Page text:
Dr. Ercan Gürses
Associate Professor
Department of Aerospace Engineering
Middle East Technical University
Ankara, Turkey 06800
Office: 202
Tel: +90312210 4257
Fax: +90312338 4250
Email: gurses@metu.edu.tr 

[Nanocrystalline Materials  Explosives  Fracture Mechanics  Semicrystalline Polymers  Nonconvex Problems and Microstructures]
In collaboration with Dr. Tamer El Sayed
Nanocrystalline (nc) materials are known to posses several distinct features when compared to coarse grained polycrystals. These include high strength and fatigue resistance, low ductility, pronounced rate dependence, tensioncompression asymmetry and susceptibility to plastic instability. We develop a variational multiscale constitutive models in the finite deformation regime capable of capturing the mechanical behavior of nanocrystalline (nc) fcc metals. The ncmaterial is modeled as a twophase material consisting of a grain interior phase and a grain boundary effected zone (GBAZ). A rateindependent isotropic porous plasticity model is employed to describe the GBAZ, whereas a crystalplasticity model which accounts for the transition from partial dislocation to full dislocation mediated plasticity is employed for the grain interior. The constitutive models of both phases are formulated in a small strain framework and extended to finite deformation by use of logarithmic and exponential mappings. Assuming the rule of mixtures, the overall behavior of a given grain is obtained via volume averaging. The scale transition from a single grain to a polycrystal is achieved by Taylortype homogenization where a lognormal grain size distribution is assumed. It is shown that the proposed model is able to capture the enhanced rate sensitivity and the inverse HallPetch effect, i.e., loss of strength with grain size refinement.
Related publications:
E. Gürses, T. El Sayed, A Constitutive Model of Nanocrystalline Metals Based on Competing Grain Boundary and Grain Interior Deformation Mechanisms, Submitted to Materials Letters, 2011.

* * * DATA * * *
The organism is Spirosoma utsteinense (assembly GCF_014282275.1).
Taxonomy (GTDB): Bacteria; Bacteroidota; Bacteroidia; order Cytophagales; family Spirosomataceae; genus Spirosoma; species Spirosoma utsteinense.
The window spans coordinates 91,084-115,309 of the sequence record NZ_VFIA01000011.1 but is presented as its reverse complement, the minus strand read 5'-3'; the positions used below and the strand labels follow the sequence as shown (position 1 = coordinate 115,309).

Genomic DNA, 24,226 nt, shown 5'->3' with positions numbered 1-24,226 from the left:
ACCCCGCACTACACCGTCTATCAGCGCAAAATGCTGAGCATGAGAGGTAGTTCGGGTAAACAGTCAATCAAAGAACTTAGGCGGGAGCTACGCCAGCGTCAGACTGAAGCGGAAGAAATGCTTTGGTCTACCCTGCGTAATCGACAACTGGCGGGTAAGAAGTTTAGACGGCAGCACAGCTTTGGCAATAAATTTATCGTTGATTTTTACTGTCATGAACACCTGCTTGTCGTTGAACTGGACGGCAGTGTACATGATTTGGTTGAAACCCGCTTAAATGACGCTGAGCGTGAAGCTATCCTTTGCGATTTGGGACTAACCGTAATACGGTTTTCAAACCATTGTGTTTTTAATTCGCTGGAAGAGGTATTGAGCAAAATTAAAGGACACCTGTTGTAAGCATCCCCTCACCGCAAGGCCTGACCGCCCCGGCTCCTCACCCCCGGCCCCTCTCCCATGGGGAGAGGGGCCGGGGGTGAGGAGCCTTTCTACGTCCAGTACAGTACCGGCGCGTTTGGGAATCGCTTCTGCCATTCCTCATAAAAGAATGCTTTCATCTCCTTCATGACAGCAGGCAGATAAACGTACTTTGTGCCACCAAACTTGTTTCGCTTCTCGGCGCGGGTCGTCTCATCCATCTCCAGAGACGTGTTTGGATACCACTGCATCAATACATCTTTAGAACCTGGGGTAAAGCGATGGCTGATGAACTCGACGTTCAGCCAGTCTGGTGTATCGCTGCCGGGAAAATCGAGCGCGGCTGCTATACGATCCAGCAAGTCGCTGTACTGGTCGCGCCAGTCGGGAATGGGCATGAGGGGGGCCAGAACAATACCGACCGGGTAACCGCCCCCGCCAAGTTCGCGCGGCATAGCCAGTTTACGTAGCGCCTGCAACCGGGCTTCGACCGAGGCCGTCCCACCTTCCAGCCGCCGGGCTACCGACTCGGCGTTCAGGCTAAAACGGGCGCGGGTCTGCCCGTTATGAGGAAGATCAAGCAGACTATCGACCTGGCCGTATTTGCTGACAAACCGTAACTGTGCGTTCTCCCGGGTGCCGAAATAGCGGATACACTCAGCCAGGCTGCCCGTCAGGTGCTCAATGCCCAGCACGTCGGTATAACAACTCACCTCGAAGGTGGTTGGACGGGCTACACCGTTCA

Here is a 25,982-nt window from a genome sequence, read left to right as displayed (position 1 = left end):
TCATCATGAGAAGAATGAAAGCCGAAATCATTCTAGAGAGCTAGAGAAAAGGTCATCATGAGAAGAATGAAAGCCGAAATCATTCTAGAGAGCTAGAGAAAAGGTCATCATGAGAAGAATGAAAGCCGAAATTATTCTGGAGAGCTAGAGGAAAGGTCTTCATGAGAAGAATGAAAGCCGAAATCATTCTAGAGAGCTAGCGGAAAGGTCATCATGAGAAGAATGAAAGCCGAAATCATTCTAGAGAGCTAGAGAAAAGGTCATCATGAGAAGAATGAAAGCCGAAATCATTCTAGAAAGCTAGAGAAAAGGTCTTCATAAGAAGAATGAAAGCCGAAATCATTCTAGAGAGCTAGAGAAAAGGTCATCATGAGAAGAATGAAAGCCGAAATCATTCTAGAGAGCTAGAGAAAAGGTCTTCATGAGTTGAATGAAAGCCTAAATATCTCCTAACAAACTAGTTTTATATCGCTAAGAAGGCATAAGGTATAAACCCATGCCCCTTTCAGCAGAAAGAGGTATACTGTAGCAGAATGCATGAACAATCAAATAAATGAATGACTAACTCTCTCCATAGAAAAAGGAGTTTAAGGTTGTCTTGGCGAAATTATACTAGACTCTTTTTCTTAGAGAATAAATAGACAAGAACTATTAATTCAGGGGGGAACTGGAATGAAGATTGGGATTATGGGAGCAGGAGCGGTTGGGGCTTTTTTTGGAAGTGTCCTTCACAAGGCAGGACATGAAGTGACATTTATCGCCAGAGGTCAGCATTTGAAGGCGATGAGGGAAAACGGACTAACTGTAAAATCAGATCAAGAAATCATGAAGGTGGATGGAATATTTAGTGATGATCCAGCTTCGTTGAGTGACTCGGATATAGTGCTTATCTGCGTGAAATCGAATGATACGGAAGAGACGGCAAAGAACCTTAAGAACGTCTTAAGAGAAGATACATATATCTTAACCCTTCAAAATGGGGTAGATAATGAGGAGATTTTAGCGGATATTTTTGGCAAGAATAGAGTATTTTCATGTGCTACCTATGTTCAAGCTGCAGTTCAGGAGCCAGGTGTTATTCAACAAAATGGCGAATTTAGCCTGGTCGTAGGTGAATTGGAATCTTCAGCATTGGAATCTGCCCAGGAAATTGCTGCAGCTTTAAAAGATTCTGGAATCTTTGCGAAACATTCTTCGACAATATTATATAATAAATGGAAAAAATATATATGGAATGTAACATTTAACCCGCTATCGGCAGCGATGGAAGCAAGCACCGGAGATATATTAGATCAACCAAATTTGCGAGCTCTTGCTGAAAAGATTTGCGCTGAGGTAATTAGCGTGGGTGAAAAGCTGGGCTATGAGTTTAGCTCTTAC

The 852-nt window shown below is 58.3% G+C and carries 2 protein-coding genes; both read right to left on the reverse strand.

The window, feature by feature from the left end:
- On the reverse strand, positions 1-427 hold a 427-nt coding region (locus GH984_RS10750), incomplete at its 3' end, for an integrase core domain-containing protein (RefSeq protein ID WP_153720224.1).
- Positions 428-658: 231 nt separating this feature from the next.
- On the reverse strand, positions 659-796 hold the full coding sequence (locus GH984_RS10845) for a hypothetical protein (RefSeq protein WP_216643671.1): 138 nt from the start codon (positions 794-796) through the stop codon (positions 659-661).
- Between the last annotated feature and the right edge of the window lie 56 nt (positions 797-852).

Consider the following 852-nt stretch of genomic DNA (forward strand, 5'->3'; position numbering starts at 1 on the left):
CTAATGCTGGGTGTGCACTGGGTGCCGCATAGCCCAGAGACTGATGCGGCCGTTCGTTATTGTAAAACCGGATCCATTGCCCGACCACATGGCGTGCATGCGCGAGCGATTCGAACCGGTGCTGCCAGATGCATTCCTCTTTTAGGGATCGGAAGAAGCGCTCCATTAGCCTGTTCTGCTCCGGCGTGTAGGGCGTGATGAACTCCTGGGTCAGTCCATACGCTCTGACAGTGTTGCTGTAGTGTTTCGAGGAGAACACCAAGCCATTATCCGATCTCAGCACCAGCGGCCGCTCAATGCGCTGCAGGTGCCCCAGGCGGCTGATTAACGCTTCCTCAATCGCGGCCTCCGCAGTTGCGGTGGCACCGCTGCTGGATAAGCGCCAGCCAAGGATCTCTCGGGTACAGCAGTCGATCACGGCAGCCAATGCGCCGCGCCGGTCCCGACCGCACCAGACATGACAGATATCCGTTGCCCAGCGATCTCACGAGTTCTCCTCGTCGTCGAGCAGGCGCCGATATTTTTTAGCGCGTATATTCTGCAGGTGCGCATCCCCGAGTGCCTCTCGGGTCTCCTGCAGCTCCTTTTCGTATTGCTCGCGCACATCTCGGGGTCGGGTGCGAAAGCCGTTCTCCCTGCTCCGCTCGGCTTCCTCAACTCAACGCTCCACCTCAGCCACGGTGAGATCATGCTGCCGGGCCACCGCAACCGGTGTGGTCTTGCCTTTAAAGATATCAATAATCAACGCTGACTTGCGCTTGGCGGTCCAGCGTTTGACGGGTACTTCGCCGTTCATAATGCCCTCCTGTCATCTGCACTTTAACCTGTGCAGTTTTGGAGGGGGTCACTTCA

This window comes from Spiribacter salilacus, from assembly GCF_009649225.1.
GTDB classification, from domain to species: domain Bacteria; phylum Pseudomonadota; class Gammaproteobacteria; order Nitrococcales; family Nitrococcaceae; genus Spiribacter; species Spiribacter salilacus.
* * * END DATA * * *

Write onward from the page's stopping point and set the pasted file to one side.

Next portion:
E. Gürses, T. El Sayed, Constitutive Modeling of Strain Rate Effects in Nanocrystalline and Ultrafine Grained Polycrystals, International Journal of Solids and Structures, vol. 48, pp. 16101616, 2011.
E. Gürses, T. El Sayed, A Variational Multiscale Constitutive Model for Nanocrystalline Materials, Journal of the Mechanics and Physics of Solids, vol. 59, pp. 732749, 2011.
E. Gürses, T. El Sayed, On TensionCompression Asymmetry in UltrafineGrained and Nanocrystalline Metals, Computational Materials Science, vol. 50, pp. 639644, 2010.
In collaboration with
Dr. Julian Rimoli
and Dr. Michael Ortiz
Microscopic defects such as voids are thought to be a prime source of hot spots in crystalline energetic materials.
For instance, the formation of jets during the collapse of voids may result in temperatures and pressures that greatly exceed values in the
bulk, thereby promoting molecular decomposition. The impact sensitivity of defectfree energetic single crystals is comparatively less
wellunderstood, but dislocationmediated plastic deformation suggests itself as an explanation for the observed orientation dependencies. It is wellknown
that dislocationmediated plastic deformation is almost universally inhomogenous at the subgrain level and exhibits microstructural
patterns that include localization of deformation and temperature to slip lines. We investigate the role of such slip lines as possible hotspots for
initiation in voidfree energetic polycrystals.